Meditation has become my non-negotiable morning practice. I admit, there are some days I don’t do yoga. It happens.

But for the past few years, there are no days I don’t meditate. And it’s hard to pin down the reason for this total commitment to a practice that I’ve only been doing regularly for a handful of years.

All I can say is that, I can’t imagine my life without it.

It’s a spiritual discipline I’ve grown to love, with obvious benefits of meditation abound: decreased stress and anxiety, increased present moment attention, and a clearer mind—these are some of the most common reasons people meditate. But what about some of the more surprising side effects of a steady meditation practice?

Meditation gets even more interesting when you realize some of its fringe benefits. Let’s take a look at a few...

Meditation Fosters Emotional IQ

I could also call this one meditation decreases off the cuff reactivity. You get the point.

The more we meditate, the more we reside in the pause between cause and effect.

Here’s an example: Your spouse says something that really gets your goat, so to speak. Instead of going haywire and reacting with an emotionally unreasonable response, you pause. You see that he or she is saying whatever it is, for whatever reason. You don’t take it personally. You realize they’re only human, with the same crazy monkey mind as you. (Learn more in Get Your 'Monkey Mind' to Unwind Using These 4 Methods.)

You respond with grace and poise. While this may not be the case for overwhelming, sleep-deprived days that happen from time to time, it will be the case for most interactions the more you meditate.

Meditation Helps You Trust Life

I have to say, that one of the most positive benefits of my meditation practice is that I’ve been much more secure in the fact that I can trust that the Universe will lead me exactly where I need to go—especially when I pay attention to the signs around me.

And meditation helps me pay attention.

It helps me trust that all is happening for a greater purpose. And that there is such a thing as divine timing. Meditation helps me to adapt to the pace of nature and a profound trust in the natural rhythm of life. Patience and presence are two characteristics of nature, which become much more a fabric of my own character the more I meditate.

With this awareness, I trust that all will be well. (Learn more in Guided Meditation for Finding Your Life's Purpose.)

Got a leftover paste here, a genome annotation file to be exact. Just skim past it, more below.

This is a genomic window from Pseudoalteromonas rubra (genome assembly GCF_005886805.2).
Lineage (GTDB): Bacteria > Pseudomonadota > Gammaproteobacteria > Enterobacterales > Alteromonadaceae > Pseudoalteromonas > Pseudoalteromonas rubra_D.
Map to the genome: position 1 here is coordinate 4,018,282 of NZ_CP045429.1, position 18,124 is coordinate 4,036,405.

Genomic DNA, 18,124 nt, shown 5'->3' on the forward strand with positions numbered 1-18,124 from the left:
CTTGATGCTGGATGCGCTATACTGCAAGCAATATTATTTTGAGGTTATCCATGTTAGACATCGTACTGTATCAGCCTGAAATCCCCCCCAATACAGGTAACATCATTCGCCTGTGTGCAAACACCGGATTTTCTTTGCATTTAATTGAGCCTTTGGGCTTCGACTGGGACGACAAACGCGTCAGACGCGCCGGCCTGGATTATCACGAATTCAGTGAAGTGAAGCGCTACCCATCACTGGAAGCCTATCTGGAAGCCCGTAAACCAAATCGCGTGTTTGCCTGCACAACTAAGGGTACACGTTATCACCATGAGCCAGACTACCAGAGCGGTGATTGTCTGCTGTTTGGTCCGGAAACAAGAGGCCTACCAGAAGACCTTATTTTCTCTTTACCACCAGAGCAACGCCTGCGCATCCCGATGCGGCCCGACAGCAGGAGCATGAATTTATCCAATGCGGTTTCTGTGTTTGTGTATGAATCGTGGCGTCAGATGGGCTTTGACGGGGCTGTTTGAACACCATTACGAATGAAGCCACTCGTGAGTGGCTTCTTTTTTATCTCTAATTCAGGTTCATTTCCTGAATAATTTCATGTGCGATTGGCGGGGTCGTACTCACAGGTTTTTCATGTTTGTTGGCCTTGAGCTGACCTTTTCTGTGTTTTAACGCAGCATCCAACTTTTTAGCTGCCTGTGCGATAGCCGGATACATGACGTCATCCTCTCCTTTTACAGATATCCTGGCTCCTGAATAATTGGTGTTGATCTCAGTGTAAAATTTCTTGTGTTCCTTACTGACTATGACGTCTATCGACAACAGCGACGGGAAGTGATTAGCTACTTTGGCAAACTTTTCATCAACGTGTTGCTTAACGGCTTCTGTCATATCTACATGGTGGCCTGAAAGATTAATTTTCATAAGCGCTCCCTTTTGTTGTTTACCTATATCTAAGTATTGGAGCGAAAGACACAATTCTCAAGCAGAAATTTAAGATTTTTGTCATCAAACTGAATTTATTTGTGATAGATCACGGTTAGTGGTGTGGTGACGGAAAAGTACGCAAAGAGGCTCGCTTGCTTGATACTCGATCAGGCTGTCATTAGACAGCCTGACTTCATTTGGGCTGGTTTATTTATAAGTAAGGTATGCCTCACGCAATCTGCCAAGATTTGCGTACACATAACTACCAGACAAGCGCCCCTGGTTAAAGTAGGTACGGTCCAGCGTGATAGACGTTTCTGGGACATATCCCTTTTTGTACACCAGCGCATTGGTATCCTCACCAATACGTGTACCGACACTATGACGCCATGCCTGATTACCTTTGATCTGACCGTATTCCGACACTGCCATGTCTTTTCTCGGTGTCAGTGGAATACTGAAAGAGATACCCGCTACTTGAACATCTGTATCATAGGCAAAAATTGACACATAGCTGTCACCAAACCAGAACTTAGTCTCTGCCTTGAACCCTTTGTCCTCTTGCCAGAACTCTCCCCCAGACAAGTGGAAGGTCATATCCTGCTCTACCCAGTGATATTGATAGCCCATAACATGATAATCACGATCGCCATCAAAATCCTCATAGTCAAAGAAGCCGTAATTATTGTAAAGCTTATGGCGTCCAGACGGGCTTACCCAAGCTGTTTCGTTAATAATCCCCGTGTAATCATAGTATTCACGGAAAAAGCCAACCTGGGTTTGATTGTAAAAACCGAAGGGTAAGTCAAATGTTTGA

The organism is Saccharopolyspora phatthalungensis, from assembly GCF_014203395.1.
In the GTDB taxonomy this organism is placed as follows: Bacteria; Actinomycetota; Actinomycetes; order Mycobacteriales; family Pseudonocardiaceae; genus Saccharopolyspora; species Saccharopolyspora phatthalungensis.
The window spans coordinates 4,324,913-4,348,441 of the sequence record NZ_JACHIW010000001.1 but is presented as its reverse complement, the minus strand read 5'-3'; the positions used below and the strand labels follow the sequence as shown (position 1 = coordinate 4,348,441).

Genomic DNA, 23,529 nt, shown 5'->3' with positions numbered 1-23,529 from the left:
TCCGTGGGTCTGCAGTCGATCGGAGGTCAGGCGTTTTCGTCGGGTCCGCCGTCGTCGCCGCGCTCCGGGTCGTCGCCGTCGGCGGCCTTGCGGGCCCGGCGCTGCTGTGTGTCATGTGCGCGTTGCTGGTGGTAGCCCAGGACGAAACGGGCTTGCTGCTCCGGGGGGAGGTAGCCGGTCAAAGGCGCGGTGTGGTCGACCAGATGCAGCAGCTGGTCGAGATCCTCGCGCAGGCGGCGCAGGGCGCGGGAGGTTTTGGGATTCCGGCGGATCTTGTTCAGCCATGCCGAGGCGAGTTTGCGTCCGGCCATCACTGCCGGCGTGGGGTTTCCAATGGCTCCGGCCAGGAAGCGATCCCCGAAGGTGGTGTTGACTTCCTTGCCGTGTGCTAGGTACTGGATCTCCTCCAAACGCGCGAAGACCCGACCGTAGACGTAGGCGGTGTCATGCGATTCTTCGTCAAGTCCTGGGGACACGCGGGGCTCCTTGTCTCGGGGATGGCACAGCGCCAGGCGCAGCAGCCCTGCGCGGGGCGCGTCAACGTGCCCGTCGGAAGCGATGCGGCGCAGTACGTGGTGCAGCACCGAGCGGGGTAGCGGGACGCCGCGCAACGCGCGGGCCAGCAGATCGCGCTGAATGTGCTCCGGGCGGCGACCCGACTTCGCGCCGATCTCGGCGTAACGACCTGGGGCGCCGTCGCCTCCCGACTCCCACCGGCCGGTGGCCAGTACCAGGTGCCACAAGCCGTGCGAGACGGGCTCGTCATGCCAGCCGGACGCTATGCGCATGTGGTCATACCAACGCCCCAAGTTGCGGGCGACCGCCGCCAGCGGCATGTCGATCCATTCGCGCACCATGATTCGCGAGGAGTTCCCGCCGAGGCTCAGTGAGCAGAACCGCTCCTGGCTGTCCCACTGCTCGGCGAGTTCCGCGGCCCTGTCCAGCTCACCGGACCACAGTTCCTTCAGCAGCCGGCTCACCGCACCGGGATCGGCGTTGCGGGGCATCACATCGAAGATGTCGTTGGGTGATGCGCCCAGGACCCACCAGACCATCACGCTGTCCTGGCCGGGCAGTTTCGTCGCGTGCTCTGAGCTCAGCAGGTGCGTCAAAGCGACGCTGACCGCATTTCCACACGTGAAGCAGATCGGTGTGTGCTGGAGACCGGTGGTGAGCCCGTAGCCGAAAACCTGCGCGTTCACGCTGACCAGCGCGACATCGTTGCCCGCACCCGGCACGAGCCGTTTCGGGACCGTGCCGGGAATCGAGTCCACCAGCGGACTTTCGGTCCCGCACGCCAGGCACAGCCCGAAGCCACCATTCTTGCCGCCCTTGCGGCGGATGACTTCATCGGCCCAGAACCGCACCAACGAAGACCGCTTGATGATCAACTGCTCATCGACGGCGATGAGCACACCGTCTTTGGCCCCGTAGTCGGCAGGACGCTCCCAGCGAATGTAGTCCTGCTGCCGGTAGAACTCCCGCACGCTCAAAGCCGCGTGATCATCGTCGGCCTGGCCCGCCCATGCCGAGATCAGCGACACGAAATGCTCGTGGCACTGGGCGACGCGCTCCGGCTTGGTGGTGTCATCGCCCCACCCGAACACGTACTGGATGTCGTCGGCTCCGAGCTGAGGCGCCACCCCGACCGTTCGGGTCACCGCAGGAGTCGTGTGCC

Meditation Improves Cardiovascular Health

Most people don’t begin a meditation practice to prevent cardiovascular disease—not yet, anyway. As more and more scientific studies are done, and as meditation continues to make its way to the masses, this will likely change.

At the moment, however, improved cardio health is definitely a fringe benefit of meditation. Studies have been done on seasoned meditation practitioners that have found these meditators have a decreased risk of heart disease compared to their non-meditating counterparts.

Research supports that meditation actually improves the heart’s function, while decreasing blood pressure and also improving our mental perspective on life in general. This positive outlook often leads to healthier habits that further support heart health.

Sleep Improves When You Meditate Regularly

Yet another delightful fringe benefit of meditation is better sleep at night. One reason for this has to do with the awareness of thoughts that meditation brings about.

Rather than ruminating at night, I’m better at seeing my thoughts for what they are—just thoughts—no more no less. When I’m able to witness my thoughts, without getting lost in them, sleep becomes much easier to fall into.

What’s more, studies support that meditators not only fall asleep faster, they also stay asleep longer. If that’s not a reason to begin meditating, I don’t know what is! This particular fringe benefit is truly timely, given that in this day and age, it’s said that nearly half the world’s population will suffer from insomnia during at least one phase of their lives.

Meditation Decreases Physical Pain

Here’s an interesting tidbit: your experience of pain is directly related to your perception of it. I’ve noticed this firsthand. I also heard of a story about a monk, who had some kind of painful eye operation, during which a needle was stuck into his eye without anesthesia. He experienced little or no pain, so that story goes by my former meditation teacher.

It makes sense though, given the fact that the way you perceive pain depends upon your mental state.

I’ve noticed how I’m way less attached to physical pains these days, whereas before, I was more apt to get caught up in pain and even ruminate about it. And, the deeper you go with meditation, the more you’ll realize how you’re so much more than your physical body anyway. This decrease in identification with your physical body naturally lessens your experience of physical pain. (Learn more in Exhaling Muscle Pain & Tension: 3 Benefits of Yogic Breathing (Plus a Sample Exercise).)

May you all find time to meditate not only for mediation’s obvious benefits, but also for its more obscure ones!